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Final Voyage

The World's Worst Maritime Disasters

Jonathan Eyers

Everyone knows the story of the Titanic, but in terms of loss of life that catastrophe doesn't even figure as one of the 50 worst maritime disasters of the last three hundred years. The causes of disaster are legion: besides icebergs and enemy torpedoes, ships have been sunk by fire, explosions, flooding, capsizing, storms, collisions and human error.

Ships featured include:

Wilhelm Gustloff - how history forgot the 10,000 killed
Lancastria - why Britain's worst disaster was covered up
Mont Blanc - the ship that destroyed a city
Sultana - triumph and tragedy on the Mississippi
Dona Paz - the deadliest disaster in living memory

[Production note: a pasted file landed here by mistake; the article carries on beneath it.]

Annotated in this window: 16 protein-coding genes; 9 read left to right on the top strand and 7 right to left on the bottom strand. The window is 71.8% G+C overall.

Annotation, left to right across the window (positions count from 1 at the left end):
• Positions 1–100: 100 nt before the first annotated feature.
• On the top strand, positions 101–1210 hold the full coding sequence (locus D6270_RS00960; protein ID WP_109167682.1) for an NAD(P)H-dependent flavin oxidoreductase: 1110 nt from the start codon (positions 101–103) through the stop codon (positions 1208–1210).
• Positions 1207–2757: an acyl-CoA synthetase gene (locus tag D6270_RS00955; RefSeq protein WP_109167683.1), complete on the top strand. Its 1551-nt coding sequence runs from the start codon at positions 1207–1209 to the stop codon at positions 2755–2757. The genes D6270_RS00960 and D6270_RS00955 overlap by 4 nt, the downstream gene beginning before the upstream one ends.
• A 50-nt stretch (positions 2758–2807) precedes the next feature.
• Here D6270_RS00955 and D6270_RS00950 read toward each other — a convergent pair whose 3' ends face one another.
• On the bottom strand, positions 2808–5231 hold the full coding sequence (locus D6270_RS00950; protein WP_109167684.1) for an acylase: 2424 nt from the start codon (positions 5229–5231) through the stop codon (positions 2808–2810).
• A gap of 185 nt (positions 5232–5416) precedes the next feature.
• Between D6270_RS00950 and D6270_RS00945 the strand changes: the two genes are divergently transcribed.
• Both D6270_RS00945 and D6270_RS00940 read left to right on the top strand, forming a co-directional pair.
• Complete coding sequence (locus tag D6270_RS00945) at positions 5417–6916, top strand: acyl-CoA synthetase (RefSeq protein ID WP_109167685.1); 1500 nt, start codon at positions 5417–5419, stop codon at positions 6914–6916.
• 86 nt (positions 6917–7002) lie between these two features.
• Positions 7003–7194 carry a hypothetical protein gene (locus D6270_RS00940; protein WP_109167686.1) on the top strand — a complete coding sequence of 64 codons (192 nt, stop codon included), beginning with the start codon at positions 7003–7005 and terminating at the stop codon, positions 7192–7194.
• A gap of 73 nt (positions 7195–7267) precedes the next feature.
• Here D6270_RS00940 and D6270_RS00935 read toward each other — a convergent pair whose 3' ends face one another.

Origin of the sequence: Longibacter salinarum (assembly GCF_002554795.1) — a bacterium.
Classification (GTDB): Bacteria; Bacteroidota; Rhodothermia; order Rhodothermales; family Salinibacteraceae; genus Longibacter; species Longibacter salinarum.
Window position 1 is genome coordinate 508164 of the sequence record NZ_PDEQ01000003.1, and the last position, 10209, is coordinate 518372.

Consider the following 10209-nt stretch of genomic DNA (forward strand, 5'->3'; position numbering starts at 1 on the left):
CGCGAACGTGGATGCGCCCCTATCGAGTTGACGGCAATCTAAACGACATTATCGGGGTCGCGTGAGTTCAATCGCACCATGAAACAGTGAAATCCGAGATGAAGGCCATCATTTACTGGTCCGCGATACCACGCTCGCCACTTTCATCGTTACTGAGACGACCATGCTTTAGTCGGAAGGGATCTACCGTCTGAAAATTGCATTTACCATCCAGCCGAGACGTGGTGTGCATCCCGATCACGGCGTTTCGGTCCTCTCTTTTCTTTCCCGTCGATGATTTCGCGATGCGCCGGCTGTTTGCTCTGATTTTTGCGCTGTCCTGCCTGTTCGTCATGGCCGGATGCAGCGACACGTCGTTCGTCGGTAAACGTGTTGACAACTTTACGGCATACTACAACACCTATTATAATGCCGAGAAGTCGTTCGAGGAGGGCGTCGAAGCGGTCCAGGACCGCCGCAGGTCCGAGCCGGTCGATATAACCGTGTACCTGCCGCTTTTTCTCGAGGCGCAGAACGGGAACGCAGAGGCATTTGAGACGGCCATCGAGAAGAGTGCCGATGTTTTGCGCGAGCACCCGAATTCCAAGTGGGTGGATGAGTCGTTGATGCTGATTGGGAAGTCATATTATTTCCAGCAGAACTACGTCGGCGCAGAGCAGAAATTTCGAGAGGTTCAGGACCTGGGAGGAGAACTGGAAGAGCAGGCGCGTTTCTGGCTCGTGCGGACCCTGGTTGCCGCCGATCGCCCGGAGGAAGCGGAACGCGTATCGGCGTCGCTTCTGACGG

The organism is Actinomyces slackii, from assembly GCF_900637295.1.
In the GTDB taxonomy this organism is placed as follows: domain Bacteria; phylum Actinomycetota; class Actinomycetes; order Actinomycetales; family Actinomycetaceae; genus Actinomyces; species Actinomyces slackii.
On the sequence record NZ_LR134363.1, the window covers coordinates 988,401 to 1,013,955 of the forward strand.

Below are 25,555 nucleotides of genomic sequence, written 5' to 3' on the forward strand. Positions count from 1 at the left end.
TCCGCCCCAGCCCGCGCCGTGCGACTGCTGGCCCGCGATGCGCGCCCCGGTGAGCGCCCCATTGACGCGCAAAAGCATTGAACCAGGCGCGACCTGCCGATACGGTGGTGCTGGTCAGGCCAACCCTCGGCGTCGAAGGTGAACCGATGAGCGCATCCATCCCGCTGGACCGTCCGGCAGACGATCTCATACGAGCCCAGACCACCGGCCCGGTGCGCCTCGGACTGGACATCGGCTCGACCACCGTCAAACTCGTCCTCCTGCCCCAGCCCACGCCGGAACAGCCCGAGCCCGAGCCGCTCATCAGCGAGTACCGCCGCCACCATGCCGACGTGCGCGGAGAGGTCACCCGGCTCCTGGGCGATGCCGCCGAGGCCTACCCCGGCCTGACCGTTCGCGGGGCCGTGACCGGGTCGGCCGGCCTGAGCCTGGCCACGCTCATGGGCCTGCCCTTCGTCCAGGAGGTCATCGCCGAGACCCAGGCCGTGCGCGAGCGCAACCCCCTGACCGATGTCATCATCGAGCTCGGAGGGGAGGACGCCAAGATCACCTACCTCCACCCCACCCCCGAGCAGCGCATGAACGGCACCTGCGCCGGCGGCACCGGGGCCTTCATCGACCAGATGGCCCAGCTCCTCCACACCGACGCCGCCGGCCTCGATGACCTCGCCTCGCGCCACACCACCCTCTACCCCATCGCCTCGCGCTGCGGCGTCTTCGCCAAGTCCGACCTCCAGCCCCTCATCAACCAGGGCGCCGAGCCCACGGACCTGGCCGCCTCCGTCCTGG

With disasters from all over the world, these are stories of the people - whether they lived or died - as well as the ships. They are stories of tragedy, war, heroism and cowardice, greed and sacrifice. Only for the lucky few were they also stories of rescue and survival.
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Rowman & Littlefield Publishers
Pages: 192Size: 5 1/4 x 7 3/4
978-1-4422-2167-3 • Paperback • June 2013 • $19.95 • (£13.95)
Jonathan Eyers is the author of Don't Shoot the Albatross: Nautical Myths and Superstitions, and How to Snog a Hagfish: Disgusting Things in the Sea, both published by Adlard Coles Nautical.

In the Hands of God
Catastrophe at sea during the Age of Sail

America's Titanic
Triumph and tragedy aboard the Sultana

The Halifax Explosion
The loss of a ship, the devastation of a city

War at Sea
From the Spanish Armada to the Bismarck

Britain's Darkest Hour
The loss of the Lancastria and why Churchill covered it up

The Age of Total Loss
Tragedy without triumph during the Second World War

Ten Thousand Dead
The sinking of the Wilhelm Gustloff

Worse than Titanic
Maritime disasters since the Second World War